Thank you, Mr. Douglass
Ultimately, it was the men who voted in the fight for Suffrage. We honor the great abolitionist Frederick Douglas who spoke at the Seneca Falls Convention, Arthur Denny who almost swayed the Washington territorial legislature to give women the vote in 1854, and Harry Burn of Tennessee who was convinced by his mother to change his vote and cast the ballot that ratified the Nineteenth Amendment on Aug. 18th, 1920.

©2008 Linda Allen

Thank you, Mr. Douglass, you stood up straight and tall
Your words touched hearts and minds, you swayed the vote at Seneca Falls
The women stood beside you, 'til all the slaves were free
Then you stood for women's rights and her equality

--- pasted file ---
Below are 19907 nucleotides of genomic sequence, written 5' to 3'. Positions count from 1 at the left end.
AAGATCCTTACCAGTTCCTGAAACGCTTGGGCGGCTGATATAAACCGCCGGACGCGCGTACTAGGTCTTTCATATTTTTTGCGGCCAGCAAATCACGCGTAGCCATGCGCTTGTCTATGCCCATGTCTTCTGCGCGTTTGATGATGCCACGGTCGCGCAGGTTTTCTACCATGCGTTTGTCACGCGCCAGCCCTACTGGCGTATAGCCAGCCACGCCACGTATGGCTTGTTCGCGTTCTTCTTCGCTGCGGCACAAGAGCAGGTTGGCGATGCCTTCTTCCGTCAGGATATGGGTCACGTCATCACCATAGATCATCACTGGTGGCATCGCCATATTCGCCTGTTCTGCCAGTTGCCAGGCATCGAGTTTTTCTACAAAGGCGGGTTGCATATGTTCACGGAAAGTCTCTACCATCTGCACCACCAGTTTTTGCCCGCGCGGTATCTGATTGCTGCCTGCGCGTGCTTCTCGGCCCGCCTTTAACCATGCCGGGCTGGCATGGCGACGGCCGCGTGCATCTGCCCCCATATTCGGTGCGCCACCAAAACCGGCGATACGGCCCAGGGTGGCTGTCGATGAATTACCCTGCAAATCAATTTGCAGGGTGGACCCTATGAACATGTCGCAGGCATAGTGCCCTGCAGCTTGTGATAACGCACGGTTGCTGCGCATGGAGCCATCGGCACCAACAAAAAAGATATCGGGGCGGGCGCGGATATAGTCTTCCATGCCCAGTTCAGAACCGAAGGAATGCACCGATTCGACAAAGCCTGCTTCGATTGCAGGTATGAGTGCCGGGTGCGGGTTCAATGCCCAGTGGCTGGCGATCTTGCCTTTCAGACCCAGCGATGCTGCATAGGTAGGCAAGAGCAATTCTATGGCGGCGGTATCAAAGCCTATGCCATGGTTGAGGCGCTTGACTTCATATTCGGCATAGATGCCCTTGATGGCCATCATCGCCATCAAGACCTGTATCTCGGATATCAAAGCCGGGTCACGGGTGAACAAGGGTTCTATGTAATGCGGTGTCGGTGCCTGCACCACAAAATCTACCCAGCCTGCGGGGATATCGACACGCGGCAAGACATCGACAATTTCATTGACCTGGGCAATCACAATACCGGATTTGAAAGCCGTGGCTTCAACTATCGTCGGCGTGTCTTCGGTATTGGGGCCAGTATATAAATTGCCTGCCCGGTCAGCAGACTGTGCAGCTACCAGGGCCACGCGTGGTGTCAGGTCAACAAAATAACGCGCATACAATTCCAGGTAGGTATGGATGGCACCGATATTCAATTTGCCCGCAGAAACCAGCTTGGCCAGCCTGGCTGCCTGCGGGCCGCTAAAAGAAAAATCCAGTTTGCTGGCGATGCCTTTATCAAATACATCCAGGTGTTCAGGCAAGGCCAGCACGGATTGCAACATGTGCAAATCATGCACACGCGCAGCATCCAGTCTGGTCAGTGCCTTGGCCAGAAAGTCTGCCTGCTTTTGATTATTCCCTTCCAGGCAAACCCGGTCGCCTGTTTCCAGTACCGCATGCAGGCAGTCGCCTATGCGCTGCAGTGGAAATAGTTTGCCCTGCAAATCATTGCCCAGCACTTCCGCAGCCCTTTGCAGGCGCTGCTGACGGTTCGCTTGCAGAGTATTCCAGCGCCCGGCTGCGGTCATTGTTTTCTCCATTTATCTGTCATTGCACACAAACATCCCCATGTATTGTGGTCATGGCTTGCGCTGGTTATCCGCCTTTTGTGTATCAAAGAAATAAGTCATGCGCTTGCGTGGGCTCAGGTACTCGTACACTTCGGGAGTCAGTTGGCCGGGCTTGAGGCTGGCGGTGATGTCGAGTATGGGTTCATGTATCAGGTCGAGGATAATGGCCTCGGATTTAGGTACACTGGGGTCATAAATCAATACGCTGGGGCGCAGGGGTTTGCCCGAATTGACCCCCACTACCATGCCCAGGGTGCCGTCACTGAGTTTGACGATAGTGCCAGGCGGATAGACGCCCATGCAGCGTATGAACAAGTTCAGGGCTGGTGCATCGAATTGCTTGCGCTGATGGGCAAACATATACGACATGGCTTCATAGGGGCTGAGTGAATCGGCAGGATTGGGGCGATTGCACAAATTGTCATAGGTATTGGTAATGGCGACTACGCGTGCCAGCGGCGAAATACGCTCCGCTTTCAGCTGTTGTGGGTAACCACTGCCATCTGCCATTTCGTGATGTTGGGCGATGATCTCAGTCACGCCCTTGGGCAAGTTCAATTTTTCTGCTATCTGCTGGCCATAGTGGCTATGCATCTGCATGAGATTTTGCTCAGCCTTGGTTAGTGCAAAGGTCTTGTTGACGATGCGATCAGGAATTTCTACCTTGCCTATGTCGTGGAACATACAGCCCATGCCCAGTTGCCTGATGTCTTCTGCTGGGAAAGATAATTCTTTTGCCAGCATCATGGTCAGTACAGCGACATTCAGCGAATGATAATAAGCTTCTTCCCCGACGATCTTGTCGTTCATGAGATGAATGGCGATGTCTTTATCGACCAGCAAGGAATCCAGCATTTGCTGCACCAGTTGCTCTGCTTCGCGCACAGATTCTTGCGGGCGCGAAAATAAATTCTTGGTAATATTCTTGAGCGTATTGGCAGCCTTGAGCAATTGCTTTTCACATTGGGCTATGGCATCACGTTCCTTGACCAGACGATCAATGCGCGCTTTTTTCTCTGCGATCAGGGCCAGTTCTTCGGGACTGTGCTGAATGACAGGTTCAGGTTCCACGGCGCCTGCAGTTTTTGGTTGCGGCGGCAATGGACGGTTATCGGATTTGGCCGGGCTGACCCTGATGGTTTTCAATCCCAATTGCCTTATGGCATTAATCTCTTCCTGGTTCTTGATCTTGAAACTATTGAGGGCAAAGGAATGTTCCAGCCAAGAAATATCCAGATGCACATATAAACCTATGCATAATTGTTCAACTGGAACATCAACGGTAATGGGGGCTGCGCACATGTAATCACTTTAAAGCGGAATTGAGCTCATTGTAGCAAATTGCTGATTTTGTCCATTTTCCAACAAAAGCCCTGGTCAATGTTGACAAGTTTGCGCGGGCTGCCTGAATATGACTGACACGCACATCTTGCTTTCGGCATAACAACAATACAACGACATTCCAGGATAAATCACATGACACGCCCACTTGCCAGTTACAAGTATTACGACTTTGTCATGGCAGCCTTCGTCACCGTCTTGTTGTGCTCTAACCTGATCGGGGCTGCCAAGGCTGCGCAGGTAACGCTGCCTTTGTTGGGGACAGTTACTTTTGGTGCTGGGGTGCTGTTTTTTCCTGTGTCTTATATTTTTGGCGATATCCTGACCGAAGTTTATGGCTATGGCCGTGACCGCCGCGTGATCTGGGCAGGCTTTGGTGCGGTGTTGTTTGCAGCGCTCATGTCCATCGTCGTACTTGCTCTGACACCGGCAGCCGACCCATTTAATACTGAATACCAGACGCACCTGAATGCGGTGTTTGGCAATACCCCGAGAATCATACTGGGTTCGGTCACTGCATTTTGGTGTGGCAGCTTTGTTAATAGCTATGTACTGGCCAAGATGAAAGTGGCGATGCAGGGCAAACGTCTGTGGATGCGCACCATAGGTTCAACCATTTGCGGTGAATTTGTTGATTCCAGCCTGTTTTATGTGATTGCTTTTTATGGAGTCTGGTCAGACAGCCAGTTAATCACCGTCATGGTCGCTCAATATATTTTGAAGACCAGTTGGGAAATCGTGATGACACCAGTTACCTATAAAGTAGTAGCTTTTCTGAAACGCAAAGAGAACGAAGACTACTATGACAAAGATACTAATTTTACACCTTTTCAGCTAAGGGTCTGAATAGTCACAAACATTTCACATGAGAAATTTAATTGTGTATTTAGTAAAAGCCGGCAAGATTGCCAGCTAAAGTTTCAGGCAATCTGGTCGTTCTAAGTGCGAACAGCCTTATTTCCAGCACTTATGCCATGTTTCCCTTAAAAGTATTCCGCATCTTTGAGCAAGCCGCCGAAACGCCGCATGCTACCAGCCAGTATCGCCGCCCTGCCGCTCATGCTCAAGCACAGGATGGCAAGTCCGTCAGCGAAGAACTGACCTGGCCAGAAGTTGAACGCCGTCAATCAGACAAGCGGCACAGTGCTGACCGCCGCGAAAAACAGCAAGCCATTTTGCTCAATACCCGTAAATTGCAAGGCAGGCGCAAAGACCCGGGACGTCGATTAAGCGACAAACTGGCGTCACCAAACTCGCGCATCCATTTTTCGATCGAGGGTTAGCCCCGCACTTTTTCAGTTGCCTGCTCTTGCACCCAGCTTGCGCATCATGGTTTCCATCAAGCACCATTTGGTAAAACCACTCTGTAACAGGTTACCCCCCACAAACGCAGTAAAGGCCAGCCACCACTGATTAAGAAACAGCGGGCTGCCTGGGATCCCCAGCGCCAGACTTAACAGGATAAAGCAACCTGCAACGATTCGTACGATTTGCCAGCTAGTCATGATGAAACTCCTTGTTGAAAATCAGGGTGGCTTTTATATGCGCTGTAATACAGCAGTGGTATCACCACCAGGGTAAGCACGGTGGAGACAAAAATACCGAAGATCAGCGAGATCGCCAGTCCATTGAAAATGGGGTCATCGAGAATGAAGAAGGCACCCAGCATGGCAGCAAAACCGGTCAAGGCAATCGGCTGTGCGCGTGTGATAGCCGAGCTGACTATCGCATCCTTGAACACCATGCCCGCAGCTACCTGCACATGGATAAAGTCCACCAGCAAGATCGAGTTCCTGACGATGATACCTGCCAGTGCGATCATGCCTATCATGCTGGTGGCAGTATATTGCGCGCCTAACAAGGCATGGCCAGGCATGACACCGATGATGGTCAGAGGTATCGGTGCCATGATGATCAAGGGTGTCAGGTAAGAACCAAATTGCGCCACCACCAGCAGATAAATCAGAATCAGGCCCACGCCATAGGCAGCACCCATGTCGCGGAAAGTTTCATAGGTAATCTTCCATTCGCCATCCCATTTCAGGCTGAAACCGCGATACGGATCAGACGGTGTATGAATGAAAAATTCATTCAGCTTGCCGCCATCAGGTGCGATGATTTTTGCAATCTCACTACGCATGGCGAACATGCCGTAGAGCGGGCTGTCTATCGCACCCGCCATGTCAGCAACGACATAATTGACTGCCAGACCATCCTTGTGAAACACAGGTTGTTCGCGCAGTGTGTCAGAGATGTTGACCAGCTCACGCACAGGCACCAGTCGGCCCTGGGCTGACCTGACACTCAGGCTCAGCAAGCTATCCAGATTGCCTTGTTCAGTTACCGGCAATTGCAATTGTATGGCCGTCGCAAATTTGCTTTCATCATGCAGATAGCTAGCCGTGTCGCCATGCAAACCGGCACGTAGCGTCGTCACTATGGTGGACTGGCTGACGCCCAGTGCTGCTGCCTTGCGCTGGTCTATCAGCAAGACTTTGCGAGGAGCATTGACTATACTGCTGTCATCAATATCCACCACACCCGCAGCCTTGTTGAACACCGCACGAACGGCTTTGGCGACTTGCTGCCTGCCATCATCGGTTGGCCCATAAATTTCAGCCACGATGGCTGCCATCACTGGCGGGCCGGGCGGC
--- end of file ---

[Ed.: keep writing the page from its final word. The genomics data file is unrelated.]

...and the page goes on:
Then you stood for women's rights and her equality

Thank you, Mr. Denny, you opened up the door
For women as they sought the vote in 1854
So thank you for your effort, but when all is said and done
If you'd included Native women, maybe we'd have won
If you'd included Native women, maybe we'd have won

Thank you, Mr. Harry Burn, Hurrah, you passed the test
You listened to your mother, changed your mind and voted, yes
She said, Hurrah, for suffrage. I'm watching where you stand
So be a good boy, Harry, and give Mrs. Catt a hand
Be a good boy, Harry, and give Mrs. Catt a hand